At the so-called National Prayer Breakfast, he walks in with a newspaper displaying the headline ACQUITTED. In front of a roomful of evangelical leaders, he proceeds to unleash his anger on the Democrats (and one traitor) who impeached him. He ranted.
What should he have done?
An adult would have been gracious, said little or nothing. Proceeded with the presumed intent of the meeting and left all that at the door. Certainly, you do not gloat. Gloating is for lesser beings, petty and vindictive, with no sense of the appropriate. It sets the entirely wrong tone for the supposed “leader of the free world” to indulge his sense of personal betrayal at what ostensibly is a religious gathering.
And then that marvelously unselfaware line: “I don’t like people who use their faith as justification for doing what they know is wrong…”
Spoken to a roomful of the most blatant hypocrites in recent history: the evangelical supporters of a president who has made public mockery of so-called Christian Values. A group of people who have collectively turned their back on what Jesus means to embrace someone who will, they seem to feel, will finally impose their vision of “social justice” on the people they too often condemn from their own pulpits.
One more detail to note—that tirade? That was his Reichstag Fire speech. Condemning the treacherous enemies who have now failed, who will soon be feeling his wrath. It’s a rallying cry, a re-election gambit, and slab of bloody meat tossed to the feral faithful.
We are seeing the result of the polarization of the last 20 years, a situation wherein “reasonable” and “impartial” have no actual meaning for some, especially if they mean finding grounds to judge something wrong. Romney stood by principle and voted according to his interpretation of the facts presented. He was, in my view, reasonable and impartial. But that is no longer a meaningful stance.
It should begin to register on some level even among his supporters that the ranks of the discredited are beginning to overflow. When one after the other who started out as allies is cast into the wilderness when finally a disagreement over policy or procedure is too blatant to ignore, the faithful decide in retrospect that the critic must never have been loyal to begin with. It cannot be that this bastion of conservative principle might have a point. No, out, away. Banishment. And ridicule. When people you once sided with suddenly become “the enemy” because they pointed out a problem, the Problem is not with them but with your reasons for such unquestioning devotion. How many does it take before you start to think that maybe your hero isn’t what you thought?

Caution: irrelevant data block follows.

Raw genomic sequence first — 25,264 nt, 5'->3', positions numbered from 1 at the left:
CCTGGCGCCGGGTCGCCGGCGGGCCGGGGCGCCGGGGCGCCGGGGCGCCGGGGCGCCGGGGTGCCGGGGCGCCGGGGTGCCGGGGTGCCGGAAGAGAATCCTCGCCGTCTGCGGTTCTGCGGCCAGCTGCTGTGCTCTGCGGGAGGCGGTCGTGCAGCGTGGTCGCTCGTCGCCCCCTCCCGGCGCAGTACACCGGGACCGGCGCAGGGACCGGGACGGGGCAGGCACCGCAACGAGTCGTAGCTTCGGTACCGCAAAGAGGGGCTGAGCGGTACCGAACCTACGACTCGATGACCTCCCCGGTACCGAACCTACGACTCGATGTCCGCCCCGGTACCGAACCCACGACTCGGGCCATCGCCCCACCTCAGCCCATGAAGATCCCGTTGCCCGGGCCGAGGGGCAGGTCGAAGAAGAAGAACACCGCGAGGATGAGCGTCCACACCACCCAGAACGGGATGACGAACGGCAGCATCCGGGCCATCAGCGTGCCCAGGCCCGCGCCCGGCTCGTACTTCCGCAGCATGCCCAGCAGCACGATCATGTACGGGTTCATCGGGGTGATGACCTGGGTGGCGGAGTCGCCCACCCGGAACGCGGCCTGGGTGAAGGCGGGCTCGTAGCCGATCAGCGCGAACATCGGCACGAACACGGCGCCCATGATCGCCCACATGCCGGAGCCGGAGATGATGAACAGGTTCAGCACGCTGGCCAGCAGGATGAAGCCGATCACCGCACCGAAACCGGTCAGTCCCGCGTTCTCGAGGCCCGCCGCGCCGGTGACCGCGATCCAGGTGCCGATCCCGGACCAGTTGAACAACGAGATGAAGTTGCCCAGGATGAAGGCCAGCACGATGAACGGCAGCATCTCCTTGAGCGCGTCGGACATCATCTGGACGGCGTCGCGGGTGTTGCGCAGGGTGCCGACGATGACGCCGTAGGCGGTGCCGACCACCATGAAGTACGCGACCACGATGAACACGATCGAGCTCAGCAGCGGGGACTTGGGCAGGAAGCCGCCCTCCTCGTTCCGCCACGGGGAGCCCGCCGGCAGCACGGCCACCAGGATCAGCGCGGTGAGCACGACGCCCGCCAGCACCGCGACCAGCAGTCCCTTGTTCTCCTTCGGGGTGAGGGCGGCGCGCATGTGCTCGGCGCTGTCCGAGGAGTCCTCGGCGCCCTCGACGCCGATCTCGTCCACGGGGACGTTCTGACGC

Still, at this moment, personally, I do not see Trump as the primary problem. I’ve been doing a little reassessing lately, trying to understand what we’re seeing, and I honestly cannot see that this president is anything but an aberration. My focus is on Congress and the GOP apparatus itself.
Mitch McConnell, as of November, has blocked over 250 House-passed bills from even be heard before the Senate. He has placed himself as a dam and will not even allow debate. This situation is being used to give the impression that the newly Democratic-controlled House has been doing nothing. Precisely the opposite is the case. Now, you may argue that the substance of those bills may be contrary to the nation’s welfare, but the fact is we do not know based on common knowledge. You want to vote a bill down, bring it to the floor and hear it. That is not what is happening. McConnell characterizes himself as the Grim Reaper of Progressive Legislation. He has vowed to prevent any progressive measures from passing.
Without that, how effective could Trump ever have been? He understands very little about government. He presides over an administration of bullies. He wants the world to get in line behind America. There is no nuance, no comprehension of the complexities of the world—just profit and loss. He has demonstrated time and again he not only cannot color inside the lines, he doesn’t know what the lines are there for. With a different dynamic in D.C. what could he have accomplished? He requires McConnell, who does understand the machinery.
And along with him the entire GOP, who, with just now the single exception of Mitt Romney, are locked into his program. Lindsey Graham, who at one time was his most barbed and cogent critic, has become little more than a lapdog, seems to exemplify the utterly bizarre lobotimization of the GOP.
It is fair to ask, what is it he has on them?
But that may be going a step too far. Not all of them, certainly. Each one must be getting something out of this, if nothing more than a shot at re-election.
What I expect going forward. It may be that Romney could switch parties. He will certainly be made to pay a price for his integrity. I expect another surge of young voter-driven purges in the House and, more importantly, in the Senate. I think it highly likely that McConnell will lose this time around, possibly by a narrow margin. I expect the Democratic nominee to win the popular vote again. If the Democrats are smart, they will let the numbers dictate the nominee and not do anything to jeopardize their chances in November.
I expect Trump to sue if he loses. We may even see the Supreme Court drawn into the fray again.
But I do expect things to be different. We are not Weimar. If Trump wins re-election but loses Congress, I expect him to eventually quit.
If he loses, though, I expect there to be a rebuilding of the judiciary and repairs done to our civic institutions. If there is a silver lining to this, it is that the damage already done has left a lot of vacant area in which to build something better than we had before.
But I do expect better.
None of which will happen if people fail to vote.